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Adolescent clubs give unbridled support

© UNICEF/2010/Ahsan Khan
Shahida Ahkter,15, in Jungalia village of Shibpur upazila in Narsingdi District, on 19 December 2010. With the help of her Kishori club she was able fight against being married off at the age of 14.
By Jeannette Francis

2 March, 2011, Narsingdi, Bangladesh: Playing a board game with a group of friends, Shahida Ahkter looks like any other teenage girl. She spends most of her time at her local high school in the eastern Bangladeshi Upazilla of Shirpur in Narsingdi and when she’s not studying, she’s helping her mother about the house or passing the afternoons with friends.
Shahida’s life is relatively carefree but it was not always the case and had things not turned out the way they did Shahida could now be a child bride. One year ago, at age 14, Shahida received a marriage proposal.

“I went to my sisters’ house with my daughter and a lady came over and asked for my daughter’s hand for her son,” says Shahida’s mother Amina Begum. As she sits on the dirt floor of her small home, Amina explains that she wanted what she believed was best for her family who are poor and rely on Amina’s eldest son, who works abroad in Saudi Arabia, to send money back to his mother and sister. “My sister told me it would be a good idea for my daughter to marry this boy”, explains Amina “Because the boy comes from a good family.”

Child marriage is common in Bangladesh. Although the legal age for marriage is 18, one third of girls are married before the age of 15.  Luckily Shahida is not one of them, thanks – in part- to UNICEF’s Adolescent Empowerment project, which is run by UNICEF’s partner organisations and funded by the European Union. 

The project aims to ensure more adolescent participation in social decision making. It currently runs more than 3,000 adolescent centres or Kishori Clubs across the country, providing a venue for around 100k,000 adolescent girls and boys to gather and discuss the issues that matter to them such as early marriage, human rights, dowry, birth registration, transmission of diseases like HIV/AIDS, reproductive health, and drug abuse.

Through Kishori Clubs, the project has been able to strengthen community networks and it was through these networks that Shahida was able to fight against becoming a child bride and, potentially, a child mother.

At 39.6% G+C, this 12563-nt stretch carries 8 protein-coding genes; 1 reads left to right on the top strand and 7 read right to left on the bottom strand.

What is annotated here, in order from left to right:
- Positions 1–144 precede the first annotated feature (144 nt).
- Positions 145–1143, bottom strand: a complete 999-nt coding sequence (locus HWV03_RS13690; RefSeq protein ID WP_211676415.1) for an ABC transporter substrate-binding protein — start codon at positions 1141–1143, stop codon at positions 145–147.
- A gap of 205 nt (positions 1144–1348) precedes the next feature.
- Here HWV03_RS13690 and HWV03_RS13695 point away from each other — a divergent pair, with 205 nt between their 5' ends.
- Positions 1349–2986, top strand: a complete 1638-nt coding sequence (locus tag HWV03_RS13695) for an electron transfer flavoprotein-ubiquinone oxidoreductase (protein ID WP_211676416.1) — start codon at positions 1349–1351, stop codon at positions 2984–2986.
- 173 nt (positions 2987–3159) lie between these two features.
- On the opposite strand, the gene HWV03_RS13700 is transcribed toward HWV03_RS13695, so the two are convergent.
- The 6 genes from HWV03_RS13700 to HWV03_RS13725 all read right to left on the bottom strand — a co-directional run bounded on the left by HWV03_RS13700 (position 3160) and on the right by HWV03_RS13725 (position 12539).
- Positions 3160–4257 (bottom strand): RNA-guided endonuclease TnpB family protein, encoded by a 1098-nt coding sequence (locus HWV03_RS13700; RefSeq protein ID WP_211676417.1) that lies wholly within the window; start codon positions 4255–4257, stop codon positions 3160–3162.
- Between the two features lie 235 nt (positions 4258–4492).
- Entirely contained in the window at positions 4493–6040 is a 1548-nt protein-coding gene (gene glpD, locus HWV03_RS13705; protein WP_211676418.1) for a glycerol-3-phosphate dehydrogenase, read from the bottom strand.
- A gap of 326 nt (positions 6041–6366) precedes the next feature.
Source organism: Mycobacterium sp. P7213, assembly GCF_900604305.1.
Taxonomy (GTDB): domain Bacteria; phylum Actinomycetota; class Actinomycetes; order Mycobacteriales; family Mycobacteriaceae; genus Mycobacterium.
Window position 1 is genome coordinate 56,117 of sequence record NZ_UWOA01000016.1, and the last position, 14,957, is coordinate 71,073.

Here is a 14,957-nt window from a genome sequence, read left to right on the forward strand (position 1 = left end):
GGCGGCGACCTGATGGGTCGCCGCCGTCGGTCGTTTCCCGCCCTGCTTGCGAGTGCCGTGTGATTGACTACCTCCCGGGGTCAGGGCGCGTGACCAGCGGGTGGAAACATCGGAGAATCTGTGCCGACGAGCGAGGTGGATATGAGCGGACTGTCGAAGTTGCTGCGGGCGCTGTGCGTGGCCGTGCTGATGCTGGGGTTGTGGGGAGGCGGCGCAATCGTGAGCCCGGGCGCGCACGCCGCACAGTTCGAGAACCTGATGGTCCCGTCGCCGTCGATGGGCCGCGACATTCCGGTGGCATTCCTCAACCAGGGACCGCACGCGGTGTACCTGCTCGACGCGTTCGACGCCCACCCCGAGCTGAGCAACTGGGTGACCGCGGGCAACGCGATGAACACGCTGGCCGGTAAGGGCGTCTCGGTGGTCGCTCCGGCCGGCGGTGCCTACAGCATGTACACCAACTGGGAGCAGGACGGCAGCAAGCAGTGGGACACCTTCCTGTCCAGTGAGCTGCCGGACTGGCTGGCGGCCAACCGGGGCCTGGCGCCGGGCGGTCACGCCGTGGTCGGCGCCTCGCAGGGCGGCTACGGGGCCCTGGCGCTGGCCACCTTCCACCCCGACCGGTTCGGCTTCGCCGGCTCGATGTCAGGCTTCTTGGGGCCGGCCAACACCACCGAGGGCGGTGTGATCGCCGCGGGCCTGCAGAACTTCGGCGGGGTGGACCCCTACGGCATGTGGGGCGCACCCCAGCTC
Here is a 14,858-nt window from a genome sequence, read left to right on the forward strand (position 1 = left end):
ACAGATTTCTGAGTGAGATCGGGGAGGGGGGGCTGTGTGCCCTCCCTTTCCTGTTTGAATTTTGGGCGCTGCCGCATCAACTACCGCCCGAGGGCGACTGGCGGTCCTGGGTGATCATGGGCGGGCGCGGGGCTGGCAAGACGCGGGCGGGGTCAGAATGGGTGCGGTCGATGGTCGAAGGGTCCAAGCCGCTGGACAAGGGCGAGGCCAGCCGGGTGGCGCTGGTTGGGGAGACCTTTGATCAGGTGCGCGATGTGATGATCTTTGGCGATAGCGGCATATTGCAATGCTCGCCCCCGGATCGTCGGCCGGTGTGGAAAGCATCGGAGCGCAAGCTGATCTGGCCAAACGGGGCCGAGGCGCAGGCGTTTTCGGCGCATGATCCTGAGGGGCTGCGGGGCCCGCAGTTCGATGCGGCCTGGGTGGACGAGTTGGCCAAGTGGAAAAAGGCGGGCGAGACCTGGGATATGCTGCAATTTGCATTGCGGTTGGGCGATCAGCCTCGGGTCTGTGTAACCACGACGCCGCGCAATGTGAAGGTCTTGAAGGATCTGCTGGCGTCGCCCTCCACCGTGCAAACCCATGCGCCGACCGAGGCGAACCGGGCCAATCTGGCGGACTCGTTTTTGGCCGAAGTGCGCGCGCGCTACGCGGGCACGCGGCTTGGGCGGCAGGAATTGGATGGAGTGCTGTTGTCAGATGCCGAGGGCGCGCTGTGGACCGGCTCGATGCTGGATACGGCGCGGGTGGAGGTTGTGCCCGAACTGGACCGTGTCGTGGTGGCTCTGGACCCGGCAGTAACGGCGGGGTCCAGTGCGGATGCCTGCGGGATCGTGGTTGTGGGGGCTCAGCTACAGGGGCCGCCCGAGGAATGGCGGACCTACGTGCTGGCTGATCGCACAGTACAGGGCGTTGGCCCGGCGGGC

© UNICEF/2010/Ahsan Khan
Shahida Ahkter, 15 surrounded by friends at the Jungalia Kishori Club in Narsingdi, Dhaka on 19 December 2010
“I was really upset when I found out about the marriage proposal,” says Shahida. “My friends from the Kishori club came over to me and asked me what was wrong and I told them that my mother had arranged a marriage for me and that’s why it was feeling really down.”

Shahida’s friends, 16-year-old Afroja and 15-year-old Shilpi, were the first people Shahida told and the two tried in vain to convince Shahida’s mother that marrying her daughter off at such as young age was a bad idea and against the law.

The girls then went to the one place they felt they could turn to: their local Kishori club, where they had been taught about the harmful physical and emotional effects of early marriage (and subsequent early child birth.)

The girls confided in the club’s program coordinator, 31-year-old Naima Yasmin, who then organised a meeting with Shahida’s mother and a number of prominent village leaders, including a high-ranking local councillor. “The aim of the meeting was to show Shahida’s mother that the whole village - everyone from school students to community groups to council officials - was against the idea of a child marriage,” says Naima.

“I told Shahida’s mother that if she went ahead with her decision her daughter’s education would be compromised,” Naima says. “I told her that Shahida won’t get the chance to reach her full potential; that her family life will suffer and she will face higher health risks during pregnancy.” Finally, having succumbed to community pressure, Shahida’s mother called off the marriage.

For Shahida, it was a decision that would change her life and one she says was only possible because of the strong support network offered by her Kishori club.
Shahida’s story is not unique. Across Bangladesh young people are becoming more knowledgeable on the issues that affect their lives. In a recent UNICEF study of Kishori clubs, all of the young people surveyed had spoken about a key issue to their parents and/or community leaders – up from 70 percent just two years ago.

For Shahida her Kishori Club has been a lifeline and as she rolls the dice of her board game she appears blissfully unaware of just how significant her resistance to the ingrained social practice of child marriage has been.

The Kishori Abhijan Project is funded by the European Union



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